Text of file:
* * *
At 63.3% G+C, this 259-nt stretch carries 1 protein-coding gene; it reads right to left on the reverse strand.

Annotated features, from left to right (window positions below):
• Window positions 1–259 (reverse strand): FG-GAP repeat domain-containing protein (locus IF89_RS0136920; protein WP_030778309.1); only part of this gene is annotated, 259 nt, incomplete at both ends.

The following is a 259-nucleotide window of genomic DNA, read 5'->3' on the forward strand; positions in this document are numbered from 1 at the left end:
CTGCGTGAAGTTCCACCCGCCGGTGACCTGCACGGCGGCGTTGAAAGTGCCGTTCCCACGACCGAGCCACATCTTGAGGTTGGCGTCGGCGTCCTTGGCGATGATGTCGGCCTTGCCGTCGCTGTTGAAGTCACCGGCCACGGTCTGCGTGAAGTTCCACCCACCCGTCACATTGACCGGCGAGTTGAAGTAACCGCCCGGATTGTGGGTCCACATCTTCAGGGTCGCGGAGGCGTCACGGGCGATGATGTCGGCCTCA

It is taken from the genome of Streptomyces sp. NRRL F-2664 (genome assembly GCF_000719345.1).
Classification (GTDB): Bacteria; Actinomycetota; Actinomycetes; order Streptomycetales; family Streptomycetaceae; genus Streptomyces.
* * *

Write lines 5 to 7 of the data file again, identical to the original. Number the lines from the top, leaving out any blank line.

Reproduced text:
CTGCGTGAAGTTCCACCCGCCGGTGACCTGCACGGCGGCGTTGAAAGTGCCGTTCCCACGACCGAGCCACATCTTGAGGTTGGCGTCGGCGTCCTTGGCGATGATGTCGGCCTTGCCGTCGCTGTTGAAGTCACCGGCCACGGTCTGCGTGAAGTTCCACCCACCCGTCACATTGACCGGCGAGTTGAAGTAACCGCCCGGATTGTGGGTCCACATCTTCAGGGTCGCGGAGGCGTCACGGGCGATGATGTCGGCCTCA

It is taken from the genome of Streptomyces sp. NRRL F-2664 (genome assembly GCF_000719345.1).
Classification (GTDB): Bacteria; Actinomycetota; Actinomycetes; order Streptomycetales; family Streptomycetaceae; genus Streptomyces.